“that speed is required, if for nothing else, that we may prevent other nations, and principally our English neighbors, as we really apprehend that this identical spot has attracted their notice. When we reflect upon the insufferable proceedings of that nation not only by intruding themselves upon our possessions about the North, to which our title is indisputable, and when we consider the bold arrogance and faithlessness of those who are residing within our jurisdiction, we cannot expect any good from that quarter.”
In the autumn of this year a very momentous event occurred. Though it was but the death of a single individual, that individual was Oliver Cromwell. Under his powerful sway England had risen to a position of dignity and power such as the nation had never before attained. A terrible storm swept earth and sky during the night in which his tempestuous earthly life came to a close. The roar of the hurricane appalled all minds, as amid floods of rain trees were torn up by the roots, and houses were unroofed. The friends of the renowned Protector said that nature was weeping and mourning in her loudest accents over the great loss humanity was experiencing in the death of its most illustrious benefactor. The enemies of Cromwell affirmed that the Prince of the Power of the Air had come with all his shrieking demons, to seize the soul of the dying and bear it to its merited doom.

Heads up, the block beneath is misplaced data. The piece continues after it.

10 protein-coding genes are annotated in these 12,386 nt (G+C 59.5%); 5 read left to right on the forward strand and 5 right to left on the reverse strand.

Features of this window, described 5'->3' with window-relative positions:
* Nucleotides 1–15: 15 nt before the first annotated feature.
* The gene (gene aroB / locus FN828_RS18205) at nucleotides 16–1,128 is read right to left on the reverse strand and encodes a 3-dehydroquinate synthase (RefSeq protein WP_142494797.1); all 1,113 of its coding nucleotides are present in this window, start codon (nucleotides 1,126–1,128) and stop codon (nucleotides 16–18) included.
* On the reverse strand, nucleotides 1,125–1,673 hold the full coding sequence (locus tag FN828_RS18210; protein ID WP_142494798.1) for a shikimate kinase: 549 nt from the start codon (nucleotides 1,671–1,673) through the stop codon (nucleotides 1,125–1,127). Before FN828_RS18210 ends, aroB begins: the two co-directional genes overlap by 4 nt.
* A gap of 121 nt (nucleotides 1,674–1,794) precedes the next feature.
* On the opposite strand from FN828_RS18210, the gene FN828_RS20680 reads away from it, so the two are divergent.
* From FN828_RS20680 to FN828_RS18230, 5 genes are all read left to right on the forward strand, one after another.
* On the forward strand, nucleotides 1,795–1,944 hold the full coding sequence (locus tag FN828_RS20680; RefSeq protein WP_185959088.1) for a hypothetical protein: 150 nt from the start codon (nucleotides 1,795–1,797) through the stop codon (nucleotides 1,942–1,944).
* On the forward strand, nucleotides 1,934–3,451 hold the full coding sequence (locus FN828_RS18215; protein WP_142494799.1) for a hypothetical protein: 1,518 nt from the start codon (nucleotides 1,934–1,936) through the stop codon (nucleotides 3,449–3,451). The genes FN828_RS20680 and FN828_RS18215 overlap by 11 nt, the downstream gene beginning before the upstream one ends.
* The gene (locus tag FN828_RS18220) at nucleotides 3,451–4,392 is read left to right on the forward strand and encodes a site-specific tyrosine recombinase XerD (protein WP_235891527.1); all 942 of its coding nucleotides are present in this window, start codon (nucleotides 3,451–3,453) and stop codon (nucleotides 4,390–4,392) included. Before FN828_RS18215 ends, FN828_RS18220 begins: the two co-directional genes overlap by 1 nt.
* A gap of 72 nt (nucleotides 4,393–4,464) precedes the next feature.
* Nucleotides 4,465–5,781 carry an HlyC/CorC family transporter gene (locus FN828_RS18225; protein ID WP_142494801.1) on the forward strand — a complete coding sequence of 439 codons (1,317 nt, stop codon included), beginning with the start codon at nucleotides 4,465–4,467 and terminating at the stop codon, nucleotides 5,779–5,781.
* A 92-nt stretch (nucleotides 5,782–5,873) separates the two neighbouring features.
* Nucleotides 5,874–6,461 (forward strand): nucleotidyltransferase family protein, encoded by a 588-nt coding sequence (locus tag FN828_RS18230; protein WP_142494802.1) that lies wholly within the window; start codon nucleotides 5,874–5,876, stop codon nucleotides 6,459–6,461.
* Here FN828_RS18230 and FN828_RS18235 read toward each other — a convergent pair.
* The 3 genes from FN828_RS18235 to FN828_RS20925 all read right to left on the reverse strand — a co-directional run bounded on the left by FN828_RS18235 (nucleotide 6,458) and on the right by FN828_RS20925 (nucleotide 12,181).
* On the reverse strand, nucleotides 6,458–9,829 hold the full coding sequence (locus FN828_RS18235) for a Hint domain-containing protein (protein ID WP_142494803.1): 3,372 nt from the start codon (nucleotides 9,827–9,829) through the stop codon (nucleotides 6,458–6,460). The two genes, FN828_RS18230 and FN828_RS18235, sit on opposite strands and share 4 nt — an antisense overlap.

Scarce six months passed away ere the reins of government fell from the feeble hands of Richard, the eldest son and heir of Oliver Cromwell, and Monk marched across the Tweed and paved the way for the restoration of Charles the Second.
To add to the alarm of the Dutch, Massachusetts, taking the ground that the boundary established by the treaty of Hartford, extended only “so far as New Haven had jurisdiction,” claimed by virtue of royal grant all of the land north of the forty-second degree of latitude to the Merrimac river, and extending from the Atlantic to the Pacific ocean. The forty-second parallel of latitude crossed the Hudson near Red Hook and Saugerties. This boundary line transferred the whole of the upper Hudson and at least four-fifths of the State of New York to Massachusetts.
In accordance with this claim, Massachusetts granted a large section of land on the east side of the Hudson river, opposite the present site of Albany, to a number of her principal merchants to open energetically a trade with the Indians for their furs. An exploring party was also sent from Hartford to sail up the North river and examine its shores in reference to future settlements. The English could not enter the Hudson and pass fort Amsterdam with their vessels without permission of the Dutch. This permission Stuyvesant persistently refused.
“The Dutch,” said the inflexible governor,
“never have forbidden the natives to trade with other nations. They prohibit such trade only on their own streams and purchased lands. They cannot grant Massachusetts or any other government any title to such privilege or a free passage through their rivers, without the surrender of their honor, reputation, property and blood, their bodies and lives.”